Rice Rees

From Wikipedia, the free encyclopedia
Jump to: navigation, search

Rice Rees (31 March 1804 – 20 May 1839) was a Welsh cleric and historian.


Rees was born at Ton, near Llandovery, Carmarthenshire, Wales, and christened in the local Independent chapel. From 1819, he was educated for a short time at Lampeter grammar school, under Eliezer Williams, before being educated at home and by his uncle, William Jenkins Rees. He matriculated at Jesus College, Oxford in 1822. He was appointed to a college scholarship in 1825 and graduated with a B.A. degree in 1826 and a M.A. degree in 1828.[1][2] His tutor was Llewelyn Lewellin, who in 1827 was appointed as the first Principal of St David's College, Lampeter (which later became the University of Wales, Lampeter). Rees was appointed as lecturer in Welsh and librarian at St David's College.[1] He was elected to a Fellowship of Jesus College in 1828, retaining this position until his death.[1][3] He was ordained deacon in 1827 and priest in 1828, becoming rector of Llanddewi Velfrey, Pembrokeshire in 1832, obtaining a B.D. degree in 1837 and being appointed chaplain to the Bishop of St Davids, John Jenkinson, in 1838.[1]

His book, The Welsh Saints, was described by the historian Sir J. E. Lloyd as "full and luminous".[2] It was based on a prize-winning essay Rees wrote for the 1835 Carmarthen eisteddfod and was thereafter expanded, and published by his brother, William Rees, in 1836. He was also a member of the committee appointed to revise the Welsh Book of Common Prayer. He died suddenly, apparently from overwork, at Newbridge-on-Wye on 20 May 1839 when travelling from Cascob to Lampeter, and was buried at Llandingad. His unfinished work on the Liber Landavensis, a Welsh 12th century chronicle of the history of the Diocese of Llandaff, was completed by his uncle.[1][2]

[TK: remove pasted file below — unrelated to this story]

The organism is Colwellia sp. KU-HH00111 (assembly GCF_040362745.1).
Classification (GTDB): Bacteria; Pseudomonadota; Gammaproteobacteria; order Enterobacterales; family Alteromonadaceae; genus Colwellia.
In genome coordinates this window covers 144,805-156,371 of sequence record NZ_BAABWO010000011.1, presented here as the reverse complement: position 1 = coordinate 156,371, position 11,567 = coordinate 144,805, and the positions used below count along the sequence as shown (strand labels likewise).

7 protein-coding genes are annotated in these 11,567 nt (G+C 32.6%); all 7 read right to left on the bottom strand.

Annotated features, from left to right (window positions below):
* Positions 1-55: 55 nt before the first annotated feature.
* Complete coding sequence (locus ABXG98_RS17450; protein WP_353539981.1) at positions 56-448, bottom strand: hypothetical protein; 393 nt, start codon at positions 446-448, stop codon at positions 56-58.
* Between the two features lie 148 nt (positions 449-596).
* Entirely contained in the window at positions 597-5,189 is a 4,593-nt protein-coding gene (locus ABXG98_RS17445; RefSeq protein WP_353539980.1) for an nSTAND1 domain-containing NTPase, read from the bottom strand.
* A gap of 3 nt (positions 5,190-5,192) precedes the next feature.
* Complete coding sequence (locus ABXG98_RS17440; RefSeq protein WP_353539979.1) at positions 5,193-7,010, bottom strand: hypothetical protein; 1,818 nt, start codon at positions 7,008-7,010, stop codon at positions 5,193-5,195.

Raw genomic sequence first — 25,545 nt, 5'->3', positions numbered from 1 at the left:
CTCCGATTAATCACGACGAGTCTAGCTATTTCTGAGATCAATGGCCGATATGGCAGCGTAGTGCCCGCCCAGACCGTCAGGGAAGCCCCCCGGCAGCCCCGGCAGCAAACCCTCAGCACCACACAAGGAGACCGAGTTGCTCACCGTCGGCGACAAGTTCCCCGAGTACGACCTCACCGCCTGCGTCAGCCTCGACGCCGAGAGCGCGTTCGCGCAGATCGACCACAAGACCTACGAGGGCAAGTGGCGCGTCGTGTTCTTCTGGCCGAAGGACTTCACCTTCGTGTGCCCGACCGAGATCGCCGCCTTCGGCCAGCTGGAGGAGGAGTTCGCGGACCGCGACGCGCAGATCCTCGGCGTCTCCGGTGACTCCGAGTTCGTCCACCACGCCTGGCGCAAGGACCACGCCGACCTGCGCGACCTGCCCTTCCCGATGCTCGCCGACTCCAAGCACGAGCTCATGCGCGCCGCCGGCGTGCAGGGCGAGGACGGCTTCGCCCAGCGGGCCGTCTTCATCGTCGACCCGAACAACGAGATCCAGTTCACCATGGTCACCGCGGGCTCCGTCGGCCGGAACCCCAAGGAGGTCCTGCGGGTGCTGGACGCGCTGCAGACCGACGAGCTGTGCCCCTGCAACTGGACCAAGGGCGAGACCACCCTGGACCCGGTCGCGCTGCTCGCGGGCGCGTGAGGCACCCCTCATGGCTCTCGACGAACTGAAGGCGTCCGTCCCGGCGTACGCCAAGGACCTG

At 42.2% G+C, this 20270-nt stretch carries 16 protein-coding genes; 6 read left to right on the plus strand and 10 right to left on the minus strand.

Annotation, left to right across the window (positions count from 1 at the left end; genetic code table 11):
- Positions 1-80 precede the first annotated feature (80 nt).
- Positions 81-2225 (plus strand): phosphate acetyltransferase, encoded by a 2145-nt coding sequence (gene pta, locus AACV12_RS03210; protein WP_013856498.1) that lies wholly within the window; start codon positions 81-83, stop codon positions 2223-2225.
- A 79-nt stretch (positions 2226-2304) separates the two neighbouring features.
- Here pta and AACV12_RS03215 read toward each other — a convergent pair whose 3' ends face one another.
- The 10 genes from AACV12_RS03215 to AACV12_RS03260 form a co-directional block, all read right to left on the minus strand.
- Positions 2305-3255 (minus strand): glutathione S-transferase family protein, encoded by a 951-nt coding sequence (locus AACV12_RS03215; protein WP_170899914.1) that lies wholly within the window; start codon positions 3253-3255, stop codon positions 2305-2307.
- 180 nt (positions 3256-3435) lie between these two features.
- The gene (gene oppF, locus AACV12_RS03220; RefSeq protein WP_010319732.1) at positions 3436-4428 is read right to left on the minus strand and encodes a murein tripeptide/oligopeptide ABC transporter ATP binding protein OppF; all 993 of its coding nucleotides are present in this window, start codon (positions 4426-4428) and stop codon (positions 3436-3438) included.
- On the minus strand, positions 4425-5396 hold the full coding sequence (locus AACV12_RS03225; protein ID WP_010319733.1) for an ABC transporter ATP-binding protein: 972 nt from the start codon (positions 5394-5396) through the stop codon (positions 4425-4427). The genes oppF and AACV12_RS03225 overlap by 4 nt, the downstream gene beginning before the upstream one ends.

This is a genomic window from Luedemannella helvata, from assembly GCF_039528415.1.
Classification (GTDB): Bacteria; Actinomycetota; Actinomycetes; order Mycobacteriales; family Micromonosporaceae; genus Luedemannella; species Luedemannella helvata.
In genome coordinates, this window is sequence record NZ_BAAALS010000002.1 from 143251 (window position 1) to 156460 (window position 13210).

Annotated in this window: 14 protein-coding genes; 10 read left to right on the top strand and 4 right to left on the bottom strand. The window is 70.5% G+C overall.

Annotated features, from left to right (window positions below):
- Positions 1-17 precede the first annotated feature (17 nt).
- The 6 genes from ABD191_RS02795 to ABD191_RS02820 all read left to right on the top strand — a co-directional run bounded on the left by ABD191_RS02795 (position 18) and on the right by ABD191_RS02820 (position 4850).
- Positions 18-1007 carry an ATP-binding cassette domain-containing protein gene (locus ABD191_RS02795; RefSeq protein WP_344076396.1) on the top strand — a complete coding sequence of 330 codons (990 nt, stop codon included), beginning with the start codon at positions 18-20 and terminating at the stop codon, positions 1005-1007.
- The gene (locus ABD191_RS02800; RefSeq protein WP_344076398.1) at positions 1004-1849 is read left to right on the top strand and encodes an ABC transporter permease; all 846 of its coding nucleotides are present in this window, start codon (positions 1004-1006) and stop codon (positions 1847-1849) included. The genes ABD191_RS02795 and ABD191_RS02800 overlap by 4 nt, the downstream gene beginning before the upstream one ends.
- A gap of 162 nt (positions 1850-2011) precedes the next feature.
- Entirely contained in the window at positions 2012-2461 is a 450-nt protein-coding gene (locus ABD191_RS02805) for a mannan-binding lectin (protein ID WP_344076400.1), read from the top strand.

1. ^ a b c d e Jones, Selwyn. "REES, RICE (1804–1839), cleric and scholar". Welsh Biography Online. National Library of Wales. Retrieved 2008-04-26. 
  2. ^ a b c Lloyd, John Edward. "Rees, Rice (1804–1839)". Oxford Dictionary of National Biography (online edition, subscription access). Oxford University Press. Retrieved 2008-04-26. 
  3. ^ E. G. Hardy's 1899 history of the college gives the date of his election as 1830, not 1828.

External links[edit]